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From: TSS ()
Subject: Resistance to CWD in Transgenic Mice Expressing a Naturally Occurring Allelic Variant of Deer Prion Protein
Date: April 12, 2007 at 9:17 am PST

Resistance to Chronic Wasting Disease in Transgenic Mice Expressing a Naturally Occurring Allelic Variant of Deer Prion Protein

Kimberly Meade-White,1 Brent Race,1 Matthew Trifilo,2 Alex Bossers,3 Cynthia Favara,1 Rachel Lacasse,1 Michael Miller,4 Elizabeth Williams,5 Michael Oldstone,2 Richard Race,1 and Bruce Chesebro1*

Laboratory of Persistent Viral Diseases, Rocky Mountain Laboratories, NIAID, Hamilton, Montana 59840,1 Viral-Immunobiology Laboratory, Departments of Molecular and Integrative Neurosciences and Infectology, Scripps Research Institute, La Jolla, California,2 Central Institute for Animal Disease Control, Department of Bacteriology and TSEs, P.O. Box 2004, 8203 AA Lelystad, The Netherlands,3 Colorado Division of Wildlife, Wildlife Research Center, Fort Collins, Colorado 80526-2097,4 Department of Veterinary Sciences, University of Wyoming, Laramie, Wyoming 820705

Received 14 December 2006/ Accepted 14 February 2007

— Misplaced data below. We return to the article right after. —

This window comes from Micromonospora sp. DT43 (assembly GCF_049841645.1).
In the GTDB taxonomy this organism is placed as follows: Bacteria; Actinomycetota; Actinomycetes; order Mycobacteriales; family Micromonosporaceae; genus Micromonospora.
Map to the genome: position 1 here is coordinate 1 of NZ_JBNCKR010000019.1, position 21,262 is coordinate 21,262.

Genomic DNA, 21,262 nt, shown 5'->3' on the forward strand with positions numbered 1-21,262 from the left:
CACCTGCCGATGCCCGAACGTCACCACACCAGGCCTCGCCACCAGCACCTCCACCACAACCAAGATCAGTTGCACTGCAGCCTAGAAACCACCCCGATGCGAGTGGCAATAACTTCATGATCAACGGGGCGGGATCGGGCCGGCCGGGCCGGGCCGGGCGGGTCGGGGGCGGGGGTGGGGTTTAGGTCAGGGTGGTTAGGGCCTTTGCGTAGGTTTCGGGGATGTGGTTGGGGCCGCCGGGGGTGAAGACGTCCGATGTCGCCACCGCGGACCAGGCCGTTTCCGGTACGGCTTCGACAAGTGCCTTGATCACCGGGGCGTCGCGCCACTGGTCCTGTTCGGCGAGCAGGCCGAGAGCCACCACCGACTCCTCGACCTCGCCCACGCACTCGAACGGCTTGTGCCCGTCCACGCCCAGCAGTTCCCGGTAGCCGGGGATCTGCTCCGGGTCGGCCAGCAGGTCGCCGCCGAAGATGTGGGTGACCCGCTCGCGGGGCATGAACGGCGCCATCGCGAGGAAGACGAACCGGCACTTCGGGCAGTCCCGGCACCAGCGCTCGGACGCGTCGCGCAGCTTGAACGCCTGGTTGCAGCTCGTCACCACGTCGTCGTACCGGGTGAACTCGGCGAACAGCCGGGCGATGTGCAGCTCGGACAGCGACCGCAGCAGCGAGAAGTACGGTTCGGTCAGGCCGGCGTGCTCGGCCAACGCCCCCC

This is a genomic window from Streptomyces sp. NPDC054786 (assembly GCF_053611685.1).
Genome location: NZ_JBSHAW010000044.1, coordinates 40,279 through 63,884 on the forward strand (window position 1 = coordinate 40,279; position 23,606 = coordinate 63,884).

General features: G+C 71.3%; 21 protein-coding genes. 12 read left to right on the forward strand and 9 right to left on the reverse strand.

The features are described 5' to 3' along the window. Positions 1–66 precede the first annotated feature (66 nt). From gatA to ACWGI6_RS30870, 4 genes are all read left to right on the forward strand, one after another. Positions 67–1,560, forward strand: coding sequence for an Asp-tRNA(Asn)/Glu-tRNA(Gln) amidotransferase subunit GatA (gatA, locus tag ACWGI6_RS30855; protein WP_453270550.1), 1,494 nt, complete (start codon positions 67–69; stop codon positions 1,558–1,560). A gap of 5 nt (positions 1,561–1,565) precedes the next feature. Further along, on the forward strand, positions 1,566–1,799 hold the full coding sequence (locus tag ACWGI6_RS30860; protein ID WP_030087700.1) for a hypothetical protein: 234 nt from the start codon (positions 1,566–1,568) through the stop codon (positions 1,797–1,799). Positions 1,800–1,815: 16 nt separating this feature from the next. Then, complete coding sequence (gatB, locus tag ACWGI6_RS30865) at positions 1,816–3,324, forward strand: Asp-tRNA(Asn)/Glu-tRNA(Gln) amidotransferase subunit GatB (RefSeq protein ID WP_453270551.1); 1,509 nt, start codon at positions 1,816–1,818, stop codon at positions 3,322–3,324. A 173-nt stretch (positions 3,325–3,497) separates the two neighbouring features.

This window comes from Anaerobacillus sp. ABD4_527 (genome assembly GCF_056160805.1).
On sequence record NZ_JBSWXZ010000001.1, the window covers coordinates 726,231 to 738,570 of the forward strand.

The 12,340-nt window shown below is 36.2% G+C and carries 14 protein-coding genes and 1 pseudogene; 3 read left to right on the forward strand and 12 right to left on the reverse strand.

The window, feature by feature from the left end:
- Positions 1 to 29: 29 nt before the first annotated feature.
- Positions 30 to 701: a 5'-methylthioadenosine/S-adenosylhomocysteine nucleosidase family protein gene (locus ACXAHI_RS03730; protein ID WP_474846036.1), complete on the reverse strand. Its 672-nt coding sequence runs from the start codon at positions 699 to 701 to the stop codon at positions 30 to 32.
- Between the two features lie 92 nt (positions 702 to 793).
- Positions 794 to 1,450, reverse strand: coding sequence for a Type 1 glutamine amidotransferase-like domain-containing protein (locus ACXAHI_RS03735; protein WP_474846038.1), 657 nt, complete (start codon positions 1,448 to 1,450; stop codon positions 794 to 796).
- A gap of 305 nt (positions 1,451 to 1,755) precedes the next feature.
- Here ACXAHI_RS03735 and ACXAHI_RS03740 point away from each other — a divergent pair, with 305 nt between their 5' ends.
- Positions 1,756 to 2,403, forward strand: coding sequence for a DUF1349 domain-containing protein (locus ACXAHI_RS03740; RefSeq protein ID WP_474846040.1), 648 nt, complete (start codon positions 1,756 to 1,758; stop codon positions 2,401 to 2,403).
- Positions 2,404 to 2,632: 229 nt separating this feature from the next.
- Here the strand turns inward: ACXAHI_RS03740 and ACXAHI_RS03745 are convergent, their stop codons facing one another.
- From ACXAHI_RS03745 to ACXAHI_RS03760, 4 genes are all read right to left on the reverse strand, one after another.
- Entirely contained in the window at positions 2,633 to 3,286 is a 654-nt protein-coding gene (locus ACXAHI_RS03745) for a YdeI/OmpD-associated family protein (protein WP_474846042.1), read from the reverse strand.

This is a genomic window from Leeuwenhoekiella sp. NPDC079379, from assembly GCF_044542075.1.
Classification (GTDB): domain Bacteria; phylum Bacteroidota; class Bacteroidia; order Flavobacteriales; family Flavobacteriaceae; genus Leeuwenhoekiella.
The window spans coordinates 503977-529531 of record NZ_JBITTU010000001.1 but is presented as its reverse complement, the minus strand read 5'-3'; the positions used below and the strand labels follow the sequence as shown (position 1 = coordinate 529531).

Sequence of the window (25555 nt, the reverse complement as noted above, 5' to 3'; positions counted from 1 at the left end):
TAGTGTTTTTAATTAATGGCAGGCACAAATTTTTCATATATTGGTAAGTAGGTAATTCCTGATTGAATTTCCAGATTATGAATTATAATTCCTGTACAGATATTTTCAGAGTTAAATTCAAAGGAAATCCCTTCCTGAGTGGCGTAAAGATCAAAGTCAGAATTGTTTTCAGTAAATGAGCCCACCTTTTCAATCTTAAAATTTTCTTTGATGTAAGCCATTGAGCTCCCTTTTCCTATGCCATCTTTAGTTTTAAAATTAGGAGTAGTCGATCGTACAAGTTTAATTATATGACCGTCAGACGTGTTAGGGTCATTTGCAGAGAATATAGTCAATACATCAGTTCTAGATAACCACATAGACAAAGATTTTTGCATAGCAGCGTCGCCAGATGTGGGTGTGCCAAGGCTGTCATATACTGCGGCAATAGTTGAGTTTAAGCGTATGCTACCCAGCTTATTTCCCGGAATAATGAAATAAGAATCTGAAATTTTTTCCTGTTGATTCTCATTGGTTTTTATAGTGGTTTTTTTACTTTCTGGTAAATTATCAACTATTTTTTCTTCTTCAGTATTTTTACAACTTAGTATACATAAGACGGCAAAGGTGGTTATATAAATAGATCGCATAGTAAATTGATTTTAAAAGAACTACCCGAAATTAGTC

Prion protein (PrP) is a required factor for susceptibility to transmissible spongiform encephalopathy or prion diseases. In transgenic mice, expression of prion protein (PrP) from another species often confers susceptibility to prion disease from that donor species. For example, expression of deer or elk PrP in transgenic mice has induced susceptibility to chronic wasting disease (CWD), the prion disease of cervids. In the current experiments, transgenic mice expressing two naturally occurring allelic variants of deer PrP with either glycine (G) or serine (S) at residue 96 were found to differ in susceptibility to CWD infection. G96 mice were highly susceptible to infection, and disease appeared starting as early as 160 days postinfection. In contrast, S96 mice showed no evidence of disease or generation of disease-associated protease-resistant PrP (PrPres) over a 600-day period. At the time of clinical disease, G96 mice showed typical vacuolar pathology and deposition of PrPres in many brain regions, and in some individuals, extensive neuronal loss and apoptosis were noted in the hippocampus and cerebellum. Extraneural accumulation of PrPres was also noted in spleen and intestinal tissue of clinically ill G96 mice. These results demonstrate the importance of deer PrP polymorphisms in susceptibility to CWD infection. Furthermore, this deer PrP transgenic model is the first to demonstrate extraneural accumulation of PrPres in spleen and intestinal tissue and thus may prove useful in studies of CWD pathogenesis and transmission by oral or other natural routes of infection.

* Corresponding author. Mailing address: Rocky Mountain Laboratories, 903 South Fourth St., Hamilton, MT 59840. Phone: (406) 363-9354. Fax: (406) 363-9289. E-mail:

Published ahead of print on 21 February 2007.

Journal of Virology, May 2007, p. 4533-4539, Vol. 81, No. 9
0022-538X/07/$08.00+0 doi:10.1128/JVI.02762-06
Copyright © 2007, American Society for Microbiology. All Rights Reserved.


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